Commemorative Wreaths

Alderman Tadhg Barry Commemorations


On Monday November 15th 2021, Lord Mayor Cllr. Colm Kelleher officiated at several events commemorating the centenary of the death of Alderman Tadhg Barry, who was shot dead by a British sentry at Ballykinlar Internment Camp, Co. Down, on 15th November 2021.

Barry, a well known journalist, served alongside Tomás MacCurtain and Terence MacSwiney in the First Cork Brigade of the Irish Volunteers, and as an Alderman on Cork Corporation.

The Lord Mayor unveiled a commemorative plaque at 54 Blarney Street, the house where Barry was born and raised. He then attended a wreath laying ceremony at Barry’s grave at the Republican Plot in St. Finbarr’s Cemetery, Glasheen and a tree planting ceremony at Barry’s alma mater, the North Monastery.

The Lord Mayor later opened a new historical exhibition “Tadhg Barry (1880-1921): Rebel and Revolutionary” at Cork City and County Archives, Blackpool.  The exhibition, part of Cork City Council’s Decade of Centenaries 1921 Programme, seeks to mark Tadhg Barry’s life and to raise awareness of his enormous contribution to the story of Cork in the tumultuous 1912-21 period.


Pictured above: A group of officers of the Cork Brigade, Irish Volunteers, at the Freeman’s Journal offices in Dublin, 1915. Front row (left to right): Tadhg Barry, Tomás MacCurtain, Pat Higgins; back row (left to right): David Cotter, Seán Murphy, Donal Barrett, Terence MacSwiney, Paddy Trahey. (Cork Public Museum)

The launch of the exhibition took place in the presence of members of Barry’s family, elected representatives, representatives of the GAA and the trade union movement, and of UCC historian Dr Donal Ó Drisceoil, whose biography of Barry, ‘Utter Disloyalist’, was published on 5 November 2021.

Curated by historian Dr. Luke Dineen, the exhibition places Tadhg’s life in context, with themes covering the many areas of Cork life in which he was centrally involved: Home Rule politics; the creation of the Irish Volunteers; Republican politics and armed struggle; the labour and trade union movements; local government; journalism and literature; and Gaelic games and cultural activism. Original letters, documents and artefacts relating to Barry will also be on display.

The exhibition will run at Cork City and County Archives from Tuesday 16 November 2021 until Friday 1 April 2022. Public access is by appointment, subject to public health guidance. Small groups are also welcome by prior arrangement. Please see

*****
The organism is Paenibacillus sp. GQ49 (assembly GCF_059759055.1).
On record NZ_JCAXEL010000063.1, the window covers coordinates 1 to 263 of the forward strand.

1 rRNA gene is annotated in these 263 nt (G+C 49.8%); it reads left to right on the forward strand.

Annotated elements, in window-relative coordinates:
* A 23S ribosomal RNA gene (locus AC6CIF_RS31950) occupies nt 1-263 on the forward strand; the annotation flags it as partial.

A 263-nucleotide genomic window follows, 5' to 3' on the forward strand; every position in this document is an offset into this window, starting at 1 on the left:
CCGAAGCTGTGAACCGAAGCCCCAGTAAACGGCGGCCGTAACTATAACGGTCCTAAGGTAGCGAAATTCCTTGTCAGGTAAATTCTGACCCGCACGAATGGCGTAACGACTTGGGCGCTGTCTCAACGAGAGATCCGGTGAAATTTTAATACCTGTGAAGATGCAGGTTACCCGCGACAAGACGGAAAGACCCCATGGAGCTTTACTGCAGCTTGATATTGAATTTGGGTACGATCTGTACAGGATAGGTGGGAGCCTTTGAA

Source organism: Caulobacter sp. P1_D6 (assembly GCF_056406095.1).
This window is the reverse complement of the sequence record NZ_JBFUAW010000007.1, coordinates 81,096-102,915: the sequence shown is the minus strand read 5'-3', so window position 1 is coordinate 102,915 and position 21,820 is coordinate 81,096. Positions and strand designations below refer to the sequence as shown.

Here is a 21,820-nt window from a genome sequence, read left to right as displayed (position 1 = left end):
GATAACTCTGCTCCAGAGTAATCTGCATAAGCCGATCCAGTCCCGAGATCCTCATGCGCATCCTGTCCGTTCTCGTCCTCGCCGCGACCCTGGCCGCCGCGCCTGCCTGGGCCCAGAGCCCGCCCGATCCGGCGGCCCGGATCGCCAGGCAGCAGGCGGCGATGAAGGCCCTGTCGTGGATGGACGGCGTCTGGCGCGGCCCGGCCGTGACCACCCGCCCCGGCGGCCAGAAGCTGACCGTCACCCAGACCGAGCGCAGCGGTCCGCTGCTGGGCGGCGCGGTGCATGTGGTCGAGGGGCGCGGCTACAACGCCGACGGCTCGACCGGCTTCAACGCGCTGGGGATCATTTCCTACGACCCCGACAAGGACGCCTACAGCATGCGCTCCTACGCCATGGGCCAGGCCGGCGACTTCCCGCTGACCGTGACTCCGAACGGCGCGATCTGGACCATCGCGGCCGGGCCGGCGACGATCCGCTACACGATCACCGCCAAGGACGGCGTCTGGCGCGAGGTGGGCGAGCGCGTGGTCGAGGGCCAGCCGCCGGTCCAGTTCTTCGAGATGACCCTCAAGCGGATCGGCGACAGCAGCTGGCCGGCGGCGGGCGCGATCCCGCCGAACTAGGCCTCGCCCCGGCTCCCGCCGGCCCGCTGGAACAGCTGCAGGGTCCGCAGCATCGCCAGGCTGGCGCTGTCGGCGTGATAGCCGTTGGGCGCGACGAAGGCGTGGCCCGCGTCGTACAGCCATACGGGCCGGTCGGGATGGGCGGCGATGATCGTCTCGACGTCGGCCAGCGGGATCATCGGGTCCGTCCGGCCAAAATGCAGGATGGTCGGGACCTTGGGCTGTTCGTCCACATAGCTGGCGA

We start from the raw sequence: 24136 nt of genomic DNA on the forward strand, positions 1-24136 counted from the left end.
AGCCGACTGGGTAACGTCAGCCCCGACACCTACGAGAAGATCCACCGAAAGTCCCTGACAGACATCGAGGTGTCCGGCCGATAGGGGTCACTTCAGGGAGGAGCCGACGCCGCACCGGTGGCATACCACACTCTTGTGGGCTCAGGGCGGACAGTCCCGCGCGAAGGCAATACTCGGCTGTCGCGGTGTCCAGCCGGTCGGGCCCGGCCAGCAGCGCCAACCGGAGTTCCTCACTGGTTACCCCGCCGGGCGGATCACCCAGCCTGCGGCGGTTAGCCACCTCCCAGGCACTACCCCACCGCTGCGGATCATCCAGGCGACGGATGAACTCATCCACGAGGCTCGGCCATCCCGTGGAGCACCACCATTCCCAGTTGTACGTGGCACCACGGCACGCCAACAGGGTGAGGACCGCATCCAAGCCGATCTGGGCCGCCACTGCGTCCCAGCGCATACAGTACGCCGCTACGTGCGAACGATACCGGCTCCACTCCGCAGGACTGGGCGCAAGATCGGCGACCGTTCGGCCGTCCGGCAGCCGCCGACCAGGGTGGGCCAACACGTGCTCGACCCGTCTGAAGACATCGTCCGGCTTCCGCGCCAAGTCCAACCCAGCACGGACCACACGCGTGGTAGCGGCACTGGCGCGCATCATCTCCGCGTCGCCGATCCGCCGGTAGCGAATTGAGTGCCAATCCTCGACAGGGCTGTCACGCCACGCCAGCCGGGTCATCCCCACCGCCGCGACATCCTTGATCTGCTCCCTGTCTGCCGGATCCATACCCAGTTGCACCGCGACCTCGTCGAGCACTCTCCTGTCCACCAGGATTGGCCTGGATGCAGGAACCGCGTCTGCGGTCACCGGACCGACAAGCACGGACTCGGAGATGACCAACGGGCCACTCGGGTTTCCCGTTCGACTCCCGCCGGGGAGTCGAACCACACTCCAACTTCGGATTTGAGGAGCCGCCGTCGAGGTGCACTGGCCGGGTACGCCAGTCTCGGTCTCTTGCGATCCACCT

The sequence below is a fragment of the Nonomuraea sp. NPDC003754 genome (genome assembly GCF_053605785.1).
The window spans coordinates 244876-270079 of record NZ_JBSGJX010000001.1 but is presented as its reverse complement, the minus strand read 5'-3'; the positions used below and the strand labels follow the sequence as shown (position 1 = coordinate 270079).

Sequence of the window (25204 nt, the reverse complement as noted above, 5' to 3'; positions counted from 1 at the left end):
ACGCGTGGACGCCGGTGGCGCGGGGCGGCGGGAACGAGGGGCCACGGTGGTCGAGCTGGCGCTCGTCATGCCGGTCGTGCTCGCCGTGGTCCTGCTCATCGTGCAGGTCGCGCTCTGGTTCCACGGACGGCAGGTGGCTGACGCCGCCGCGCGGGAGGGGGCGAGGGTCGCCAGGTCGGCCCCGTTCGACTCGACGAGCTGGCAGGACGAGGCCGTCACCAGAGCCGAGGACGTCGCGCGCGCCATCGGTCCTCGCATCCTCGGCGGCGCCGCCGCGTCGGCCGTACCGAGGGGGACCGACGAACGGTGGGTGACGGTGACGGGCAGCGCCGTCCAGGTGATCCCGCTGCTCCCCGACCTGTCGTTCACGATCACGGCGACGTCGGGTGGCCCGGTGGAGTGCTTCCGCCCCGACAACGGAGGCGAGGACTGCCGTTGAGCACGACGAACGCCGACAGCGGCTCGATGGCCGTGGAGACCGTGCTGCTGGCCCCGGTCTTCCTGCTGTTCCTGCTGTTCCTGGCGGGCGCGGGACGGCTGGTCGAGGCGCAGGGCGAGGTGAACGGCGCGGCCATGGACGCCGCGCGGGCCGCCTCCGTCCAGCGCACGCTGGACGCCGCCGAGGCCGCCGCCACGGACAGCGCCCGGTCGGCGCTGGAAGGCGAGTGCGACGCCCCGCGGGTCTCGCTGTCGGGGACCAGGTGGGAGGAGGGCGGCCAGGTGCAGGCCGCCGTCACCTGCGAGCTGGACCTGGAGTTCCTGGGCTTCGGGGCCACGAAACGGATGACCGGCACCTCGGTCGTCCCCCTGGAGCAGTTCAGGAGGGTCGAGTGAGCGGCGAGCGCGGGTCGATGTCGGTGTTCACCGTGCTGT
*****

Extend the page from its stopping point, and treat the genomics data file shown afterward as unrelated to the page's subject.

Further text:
Tadhg Barry Biography


Born and raised on Blarney Street, Cork, Barry, a well-known journalist, served alongside Tomas McCurtain and Terence MacSwiney in the First Cork Brigade of the Irish Volunteers, and as an Alderman on Cork Corporation. Tragically, Barry was one of the last prominent republicans to be killed by Crown forces, before the signing of the Anglo-Irish Treaty of December 1921. Dublin came to a standstill when his remains passed through en route to Cork; a quarter of a million lined the streets and attendees included General Michael Collins, who left the Treaty negotiations in London to honour his fallen comrade. The funeral in Cork surpassed in scale even those of Terence MacSwiney and Tomás MacCurtain.

In addition to his involvement in the struggle for Irish independence, Tadhg was a committed trade unionist and socialist who fought for the rights of workers and farm labourers. He was also a pioneering organiser for Cork GAA, and wrote the first codified rule book for hurling, Hurling and How to Play It, published in 1916. As a writer, he used journalism and poetry to express his political and cultural beliefs. Active in Cork political and cultural life in key decades of the 1900s and 1910s, Tadhg’s story mirrors the move of a younger generation away from the Home Rule aspirations of the late 19th century towards republican and social justice activism, culminating in the emergence of the new State in 1922. Like many active in these struggles, Tadhg was often in prison, his brief hunger strike in 1917 foreshadowing that of Terence MacSwiney in 1920. Elected as an Alderman to the first Republican led Cork Corporation in the breakthrough local elections of January 1920, he was arrested a year later and sent to Ballykinlar internment camp in Co Down. He continued to promote his socialist views among his fellow inmates, even flying a red flag on the roof of his hut. Tragically, he was shot dead by a sentry shortly before his intended release under the Truce preceding the Treaty.

"Tadhg Barry Remembered" film

The film below, "Tadhg Barry Remembered", by Cork based production company Frameworks Films, provides an excellent insight into the life and times of Tadhg Barry.